I remember one of the first times I flipped through Kindai Bonsai, the Japanese bonsai magazine. Not being able to read a word of Japanese, I studied the photos. What struck me was how similar the black pines looked. I’d grown up with an appreciation of pines and could see that they were different, but not different in ways I found meaningful.
Years later, I found it easier to recognize and appreciate the subtle, and not so subtle, differences between them.
Black pines displayed at the 2011 Gomangoku exhibit in Okazaki, Japan
This memory came back to me when I browsed through photos of the 2015 ABFF event in Ho Chi Minh City. I found that many of the wrightia looked similar and that the differences between them were not meaningful to me the way differences between pines now are. I’m curious if with greater familiarity I’ll achieve greater understanding and appreciation of the trees. Only time will tell.
More flair at base
Less flair at base
Discrete foliage blocks
Less discrete blocks of foliage
Trunk splits in three
Even foliage density
Dense foliage blocks
Tight curving trunk
Loose curving trunk
Key branch points left
Very subtle right-to-left movement
Wrightia photos courtesy Trung Hồ Hương – thanks again Trung!
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All of these are truly beautiful, thank you for sharing..
Take care and happy blogging to ya, from Laura~
Andreas Deutscher says
I think this is great trees, but too uniform for me, it is similar to National Taiwan bonsai exhibition. Great, perfectly shaped trees, but major mart of trees looks very similarly the other ones. One and all. I can´t say I don´t like them, but looks little bit boring for me at all. But I recognize these are wonderful trees.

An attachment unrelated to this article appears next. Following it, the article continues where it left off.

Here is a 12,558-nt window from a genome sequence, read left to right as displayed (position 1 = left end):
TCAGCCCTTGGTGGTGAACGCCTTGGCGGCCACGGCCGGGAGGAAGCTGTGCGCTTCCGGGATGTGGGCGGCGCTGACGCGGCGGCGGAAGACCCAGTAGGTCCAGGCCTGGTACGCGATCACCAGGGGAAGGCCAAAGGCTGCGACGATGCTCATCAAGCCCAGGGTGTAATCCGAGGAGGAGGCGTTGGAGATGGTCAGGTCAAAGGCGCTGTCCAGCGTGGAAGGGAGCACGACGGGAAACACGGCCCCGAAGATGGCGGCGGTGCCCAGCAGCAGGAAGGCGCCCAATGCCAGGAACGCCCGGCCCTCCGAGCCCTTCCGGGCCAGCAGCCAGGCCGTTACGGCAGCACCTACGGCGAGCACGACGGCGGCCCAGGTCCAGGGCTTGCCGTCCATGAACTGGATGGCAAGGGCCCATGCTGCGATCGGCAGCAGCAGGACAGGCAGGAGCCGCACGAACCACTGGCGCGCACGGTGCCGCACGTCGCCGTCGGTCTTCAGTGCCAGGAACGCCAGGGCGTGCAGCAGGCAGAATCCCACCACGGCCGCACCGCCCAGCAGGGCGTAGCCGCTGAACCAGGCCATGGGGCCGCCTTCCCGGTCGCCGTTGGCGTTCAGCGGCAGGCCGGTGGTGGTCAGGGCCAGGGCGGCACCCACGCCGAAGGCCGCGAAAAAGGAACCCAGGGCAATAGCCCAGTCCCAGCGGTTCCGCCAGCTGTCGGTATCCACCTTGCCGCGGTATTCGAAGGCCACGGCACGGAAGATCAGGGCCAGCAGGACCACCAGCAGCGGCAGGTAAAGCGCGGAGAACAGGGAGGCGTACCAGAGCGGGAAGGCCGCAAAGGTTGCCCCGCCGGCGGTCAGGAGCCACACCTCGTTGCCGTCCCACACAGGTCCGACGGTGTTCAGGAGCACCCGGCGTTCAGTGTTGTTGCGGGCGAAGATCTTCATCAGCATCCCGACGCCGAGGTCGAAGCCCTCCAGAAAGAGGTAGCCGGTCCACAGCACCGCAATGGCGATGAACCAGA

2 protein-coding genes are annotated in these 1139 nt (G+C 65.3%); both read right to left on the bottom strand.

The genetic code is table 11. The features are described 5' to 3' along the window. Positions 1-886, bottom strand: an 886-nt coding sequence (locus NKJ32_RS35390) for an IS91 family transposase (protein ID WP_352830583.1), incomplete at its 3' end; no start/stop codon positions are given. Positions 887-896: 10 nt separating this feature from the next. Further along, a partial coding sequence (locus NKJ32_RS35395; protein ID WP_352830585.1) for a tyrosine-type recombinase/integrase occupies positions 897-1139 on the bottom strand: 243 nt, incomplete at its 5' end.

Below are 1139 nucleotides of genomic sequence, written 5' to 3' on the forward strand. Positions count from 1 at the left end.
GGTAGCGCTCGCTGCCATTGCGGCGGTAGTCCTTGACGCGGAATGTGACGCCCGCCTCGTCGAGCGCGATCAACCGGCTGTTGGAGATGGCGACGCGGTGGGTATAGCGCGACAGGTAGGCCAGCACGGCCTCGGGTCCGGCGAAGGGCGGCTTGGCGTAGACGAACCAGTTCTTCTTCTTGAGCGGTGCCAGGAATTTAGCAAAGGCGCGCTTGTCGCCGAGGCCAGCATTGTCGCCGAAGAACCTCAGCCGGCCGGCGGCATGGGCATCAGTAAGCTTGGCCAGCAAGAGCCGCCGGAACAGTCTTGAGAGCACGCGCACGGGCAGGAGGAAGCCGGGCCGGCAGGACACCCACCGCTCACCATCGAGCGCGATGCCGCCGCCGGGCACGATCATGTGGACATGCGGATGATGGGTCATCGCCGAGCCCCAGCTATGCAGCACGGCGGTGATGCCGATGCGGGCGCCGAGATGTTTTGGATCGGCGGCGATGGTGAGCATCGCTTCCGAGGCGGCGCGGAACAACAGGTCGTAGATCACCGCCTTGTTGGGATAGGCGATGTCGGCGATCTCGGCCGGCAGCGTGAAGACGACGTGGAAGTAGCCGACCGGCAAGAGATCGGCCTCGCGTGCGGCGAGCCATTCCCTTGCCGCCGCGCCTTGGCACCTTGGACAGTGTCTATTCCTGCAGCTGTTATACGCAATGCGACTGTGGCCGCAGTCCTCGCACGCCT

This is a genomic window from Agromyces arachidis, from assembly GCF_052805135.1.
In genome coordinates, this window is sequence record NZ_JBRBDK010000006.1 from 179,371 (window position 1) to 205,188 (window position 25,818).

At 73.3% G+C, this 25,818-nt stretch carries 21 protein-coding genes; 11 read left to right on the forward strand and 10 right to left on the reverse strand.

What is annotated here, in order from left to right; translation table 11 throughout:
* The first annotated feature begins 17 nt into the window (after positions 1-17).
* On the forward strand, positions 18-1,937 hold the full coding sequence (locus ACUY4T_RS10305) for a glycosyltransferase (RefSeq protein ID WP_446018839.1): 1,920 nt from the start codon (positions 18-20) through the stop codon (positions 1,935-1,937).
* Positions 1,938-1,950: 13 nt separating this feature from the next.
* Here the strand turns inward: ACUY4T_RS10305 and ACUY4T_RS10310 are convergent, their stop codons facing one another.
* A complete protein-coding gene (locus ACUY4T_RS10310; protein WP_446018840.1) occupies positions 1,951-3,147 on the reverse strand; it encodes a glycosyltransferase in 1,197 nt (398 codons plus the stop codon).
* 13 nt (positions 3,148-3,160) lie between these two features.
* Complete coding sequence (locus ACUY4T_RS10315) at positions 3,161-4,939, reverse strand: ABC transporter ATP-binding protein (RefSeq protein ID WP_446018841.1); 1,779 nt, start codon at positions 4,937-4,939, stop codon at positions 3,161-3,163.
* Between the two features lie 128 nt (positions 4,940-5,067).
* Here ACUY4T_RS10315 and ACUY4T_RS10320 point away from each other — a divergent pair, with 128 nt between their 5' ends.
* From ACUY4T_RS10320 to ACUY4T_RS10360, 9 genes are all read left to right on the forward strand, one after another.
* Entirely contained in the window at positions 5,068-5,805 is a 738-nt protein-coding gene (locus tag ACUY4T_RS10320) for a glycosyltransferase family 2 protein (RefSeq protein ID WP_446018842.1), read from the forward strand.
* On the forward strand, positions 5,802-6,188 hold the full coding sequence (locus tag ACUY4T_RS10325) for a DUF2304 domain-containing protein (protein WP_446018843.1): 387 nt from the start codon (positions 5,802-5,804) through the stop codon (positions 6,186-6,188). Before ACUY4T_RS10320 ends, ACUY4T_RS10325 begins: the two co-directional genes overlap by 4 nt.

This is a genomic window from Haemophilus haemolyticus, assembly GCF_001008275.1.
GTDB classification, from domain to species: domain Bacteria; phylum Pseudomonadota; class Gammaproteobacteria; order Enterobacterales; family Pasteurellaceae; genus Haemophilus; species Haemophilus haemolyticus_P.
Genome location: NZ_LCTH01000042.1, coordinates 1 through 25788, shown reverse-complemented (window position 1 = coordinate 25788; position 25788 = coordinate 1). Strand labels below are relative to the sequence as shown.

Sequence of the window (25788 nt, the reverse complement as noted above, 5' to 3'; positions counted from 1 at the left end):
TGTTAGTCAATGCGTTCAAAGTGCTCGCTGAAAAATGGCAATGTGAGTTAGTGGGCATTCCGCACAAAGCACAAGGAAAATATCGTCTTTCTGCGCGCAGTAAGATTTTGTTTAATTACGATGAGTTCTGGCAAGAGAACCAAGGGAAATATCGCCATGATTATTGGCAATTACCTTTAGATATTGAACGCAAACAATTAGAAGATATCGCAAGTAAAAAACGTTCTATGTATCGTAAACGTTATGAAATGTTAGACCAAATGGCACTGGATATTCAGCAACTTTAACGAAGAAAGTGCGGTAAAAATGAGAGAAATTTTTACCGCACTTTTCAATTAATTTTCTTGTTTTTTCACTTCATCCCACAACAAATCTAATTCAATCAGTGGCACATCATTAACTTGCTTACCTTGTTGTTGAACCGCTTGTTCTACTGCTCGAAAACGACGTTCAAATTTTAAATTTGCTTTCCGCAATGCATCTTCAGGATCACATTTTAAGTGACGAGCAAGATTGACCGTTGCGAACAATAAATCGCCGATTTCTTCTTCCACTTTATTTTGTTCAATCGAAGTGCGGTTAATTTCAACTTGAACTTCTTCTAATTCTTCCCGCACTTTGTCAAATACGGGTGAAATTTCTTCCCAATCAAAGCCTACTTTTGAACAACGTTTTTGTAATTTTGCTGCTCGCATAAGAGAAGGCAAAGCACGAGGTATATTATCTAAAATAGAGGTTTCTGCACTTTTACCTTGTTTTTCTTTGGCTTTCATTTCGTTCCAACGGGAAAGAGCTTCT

John Romano says
Interesting subtle differences you point out Jonas. I appreciated your views and interpretations. It is the subtle things that gives us new emotional reactions to bonsai.
Patricia Tatich says
These trees, together with your comments, provide insightful study elements. Noticed that the bottom branches varied to the degree that they either lined-up with the pots’ edge or extended over it on one side or both. The pot styles while different, had a realtively similar profile, considering the style of the trees. Just thoughts…thank you for the photo comparisons.
William N. Valavanis says
Great analysis! Also, take a look at the apex in relationship to the bottom of the trunk. Most are directly above suggesting stability, but the apex of first tree is different and shows more movement than the others.
Wah Hung Wong says
IMHO, we tend to adopt silhouettes of temperate plants with the tropicals which is a major flaw. Most plants are almost identical; seen one seen all.